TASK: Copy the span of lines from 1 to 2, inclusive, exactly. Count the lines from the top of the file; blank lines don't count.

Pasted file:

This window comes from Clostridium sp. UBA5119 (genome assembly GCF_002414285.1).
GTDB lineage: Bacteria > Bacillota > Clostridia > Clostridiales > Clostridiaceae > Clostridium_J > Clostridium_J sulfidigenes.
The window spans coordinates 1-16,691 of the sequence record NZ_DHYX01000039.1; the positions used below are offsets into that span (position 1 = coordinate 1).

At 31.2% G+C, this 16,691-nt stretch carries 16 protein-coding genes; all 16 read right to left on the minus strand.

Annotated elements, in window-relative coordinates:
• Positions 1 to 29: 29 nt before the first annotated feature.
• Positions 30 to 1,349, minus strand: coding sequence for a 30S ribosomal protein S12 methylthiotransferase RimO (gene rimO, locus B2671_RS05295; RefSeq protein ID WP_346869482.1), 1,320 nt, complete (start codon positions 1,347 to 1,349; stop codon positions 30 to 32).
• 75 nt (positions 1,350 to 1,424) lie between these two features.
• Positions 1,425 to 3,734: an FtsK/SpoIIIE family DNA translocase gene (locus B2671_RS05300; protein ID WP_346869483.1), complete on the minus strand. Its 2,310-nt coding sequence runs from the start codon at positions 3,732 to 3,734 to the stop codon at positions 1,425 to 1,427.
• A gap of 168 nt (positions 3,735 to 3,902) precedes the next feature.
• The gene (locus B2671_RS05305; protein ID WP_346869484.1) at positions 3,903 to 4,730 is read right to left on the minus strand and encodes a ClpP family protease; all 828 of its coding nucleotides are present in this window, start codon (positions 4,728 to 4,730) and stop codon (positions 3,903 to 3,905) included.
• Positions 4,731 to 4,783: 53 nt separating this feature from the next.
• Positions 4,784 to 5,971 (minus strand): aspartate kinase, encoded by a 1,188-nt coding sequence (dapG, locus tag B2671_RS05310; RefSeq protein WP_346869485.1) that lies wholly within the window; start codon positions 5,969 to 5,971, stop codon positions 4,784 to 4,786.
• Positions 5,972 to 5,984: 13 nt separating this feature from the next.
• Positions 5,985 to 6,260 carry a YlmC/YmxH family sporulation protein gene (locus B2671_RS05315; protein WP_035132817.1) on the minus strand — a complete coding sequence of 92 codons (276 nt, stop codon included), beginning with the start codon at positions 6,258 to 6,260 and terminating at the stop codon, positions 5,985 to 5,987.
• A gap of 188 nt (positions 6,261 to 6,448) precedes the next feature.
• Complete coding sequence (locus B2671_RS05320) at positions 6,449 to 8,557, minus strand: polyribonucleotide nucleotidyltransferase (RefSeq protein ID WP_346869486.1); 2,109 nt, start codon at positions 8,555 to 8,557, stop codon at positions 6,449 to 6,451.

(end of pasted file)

This window comes from Clostridium sp. UBA5119 (genome assembly GCF_002414285.1).
GTDB lineage: Bacteria > Bacillota > Clostridia > Clostridiales > Clostridiaceae > Clostridium_J > Clostridium_J sulfidigenes.